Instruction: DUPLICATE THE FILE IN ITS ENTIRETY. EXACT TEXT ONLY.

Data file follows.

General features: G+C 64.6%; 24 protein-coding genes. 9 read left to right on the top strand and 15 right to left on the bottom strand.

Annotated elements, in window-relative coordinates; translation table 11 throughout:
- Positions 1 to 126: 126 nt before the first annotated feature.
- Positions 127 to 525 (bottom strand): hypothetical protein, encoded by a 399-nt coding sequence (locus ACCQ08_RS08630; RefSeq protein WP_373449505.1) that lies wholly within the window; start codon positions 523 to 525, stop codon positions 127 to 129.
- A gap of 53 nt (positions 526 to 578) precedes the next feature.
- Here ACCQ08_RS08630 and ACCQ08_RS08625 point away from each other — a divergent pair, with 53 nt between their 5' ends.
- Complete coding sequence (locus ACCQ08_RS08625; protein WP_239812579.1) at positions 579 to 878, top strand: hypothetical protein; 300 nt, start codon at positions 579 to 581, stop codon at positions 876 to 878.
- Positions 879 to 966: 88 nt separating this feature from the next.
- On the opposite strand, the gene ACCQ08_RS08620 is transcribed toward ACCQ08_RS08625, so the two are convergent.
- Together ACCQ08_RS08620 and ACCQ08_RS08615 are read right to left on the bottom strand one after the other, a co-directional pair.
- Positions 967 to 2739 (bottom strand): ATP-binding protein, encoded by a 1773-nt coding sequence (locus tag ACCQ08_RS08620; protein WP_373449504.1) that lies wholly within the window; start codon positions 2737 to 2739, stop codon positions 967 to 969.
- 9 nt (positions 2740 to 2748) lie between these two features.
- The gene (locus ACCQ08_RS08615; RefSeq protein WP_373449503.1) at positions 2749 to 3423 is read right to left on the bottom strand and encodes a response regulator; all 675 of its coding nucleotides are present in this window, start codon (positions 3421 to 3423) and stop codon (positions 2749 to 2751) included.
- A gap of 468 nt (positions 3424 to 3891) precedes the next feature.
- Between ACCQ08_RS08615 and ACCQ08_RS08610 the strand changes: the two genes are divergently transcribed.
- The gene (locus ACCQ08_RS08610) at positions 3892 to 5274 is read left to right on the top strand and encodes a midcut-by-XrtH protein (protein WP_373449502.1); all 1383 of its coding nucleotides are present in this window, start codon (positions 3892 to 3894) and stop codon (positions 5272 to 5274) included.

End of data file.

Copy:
General features: G+C 64.6%; 24 protein-coding genes. 9 read left to right on the top strand and 15 right to left on the bottom strand.

Annotated elements, in window-relative coordinates; translation table 11 throughout:
- Positions 1 to 126: 126 nt before the first annotated feature.
- Positions 127 to 525 (bottom strand): hypothetical protein, encoded by a 399-nt coding sequence (locus ACCQ08_RS08630; RefSeq protein WP_373449505.1) that lies wholly within the window; start codon positions 523 to 525, stop codon positions 127 to 129.
- A gap of 53 nt (positions 526 to 578) precedes the next feature.
- Here ACCQ08_RS08630 and ACCQ08_RS08625 point away from each other — a divergent pair, with 53 nt between their 5' ends.
- Complete coding sequence (locus ACCQ08_RS08625; protein WP_239812579.1) at positions 579 to 878, top strand: hypothetical protein; 300 nt, start codon at positions 579 to 581, stop codon at positions 876 to 878.
- Positions 879 to 966: 88 nt separating this feature from the next.
- On the opposite strand, the gene ACCQ08_RS08620 is transcribed toward ACCQ08_RS08625, so the two are convergent.
- Together ACCQ08_RS08620 and ACCQ08_RS08615 are read right to left on the bottom strand one after the other, a co-directional pair.
- Positions 967 to 2739 (bottom strand): ATP-binding protein, encoded by a 1773-nt coding sequence (locus tag ACCQ08_RS08620; protein WP_373449504.1) that lies wholly within the window; start codon positions 2737 to 2739, stop codon positions 967 to 969.
- 9 nt (positions 2740 to 2748) lie between these two features.
- The gene (locus ACCQ08_RS08615; RefSeq protein WP_373449503.1) at positions 2749 to 3423 is read right to left on the bottom strand and encodes a response regulator; all 675 of its coding nucleotides are present in this window, start codon (positions 3421 to 3423) and stop codon (positions 2749 to 2751) included.
- A gap of 468 nt (positions 3424 to 3891) precedes the next feature.
- Between ACCQ08_RS08615 and ACCQ08_RS08610 the strand changes: the two genes are divergently transcribed.
- The gene (locus ACCQ08_RS08610) at positions 3892 to 5274 is read left to right on the top strand and encodes a midcut-by-XrtH protein (protein WP_373449502.1); all 1383 of its coding nucleotides are present in this window, start codon (positions 3892 to 3894) and stop codon (positions 5272 to 5274) included.